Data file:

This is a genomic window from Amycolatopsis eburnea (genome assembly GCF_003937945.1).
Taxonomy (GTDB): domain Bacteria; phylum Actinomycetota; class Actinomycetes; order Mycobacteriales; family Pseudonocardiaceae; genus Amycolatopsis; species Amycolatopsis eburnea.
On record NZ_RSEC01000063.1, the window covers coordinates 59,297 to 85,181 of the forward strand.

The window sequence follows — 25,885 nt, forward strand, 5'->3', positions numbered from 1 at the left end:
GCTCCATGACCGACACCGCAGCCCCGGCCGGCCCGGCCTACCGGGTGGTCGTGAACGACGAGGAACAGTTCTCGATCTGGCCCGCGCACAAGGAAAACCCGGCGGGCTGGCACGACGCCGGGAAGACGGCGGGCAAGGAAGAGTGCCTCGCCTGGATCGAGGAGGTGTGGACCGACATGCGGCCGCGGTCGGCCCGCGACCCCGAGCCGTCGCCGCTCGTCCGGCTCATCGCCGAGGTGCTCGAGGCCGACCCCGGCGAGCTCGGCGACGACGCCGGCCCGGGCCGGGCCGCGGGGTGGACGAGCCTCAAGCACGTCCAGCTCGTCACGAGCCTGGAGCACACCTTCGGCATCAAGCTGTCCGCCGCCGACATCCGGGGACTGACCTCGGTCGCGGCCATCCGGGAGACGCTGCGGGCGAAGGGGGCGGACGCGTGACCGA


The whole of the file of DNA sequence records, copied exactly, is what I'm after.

This is a genomic window from Amycolatopsis eburnea (genome assembly GCF_003937945.1).
Taxonomy (GTDB): domain Bacteria; phylum Actinomycetota; class Actinomycetes; order Mycobacteriales; family Pseudonocardiaceae; genus Amycolatopsis; species Amycolatopsis eburnea.
On record NZ_RSEC01000063.1, the window covers coordinates 59,297 to 85,181 of the forward strand.

The window sequence follows — 25,885 nt, forward strand, 5'->3', positions numbered from 1 at the left end:
GCTCCATGACCGACACCGCAGCCCCGGCCGGCCCGGCCTACCGGGTGGTCGTGAACGACGAGGAACAGTTCTCGATCTGGCCCGCGCACAAGGAAAACCCGGCGGGCTGGCACGACGCCGGGAAGACGGCGGGCAAGGAAGAGTGCCTCGCCTGGATCGAGGAGGTGTGGACCGACATGCGGCCGCGGTCGGCCCGCGACCCCGAGCCGTCGCCGCTCGTCCGGCTCATCGCCGAGGTGCTCGAGGCCGACCCCGGCGAGCTCGGCGACGACGCCGGCCCGGGCCGGGCCGCGGGGTGGACGAGCCTCAAGCACGTCCAGCTCGTCACGAGCCTGGAGCACACCTTCGGCATCAAGCTGTCCGCCGCCGACATCCGGGGACTGACCTCGGTCGCGGCCATCCGGGAGACGCTGCGGGCGAAGGGGGCGGACGCGTGACCGA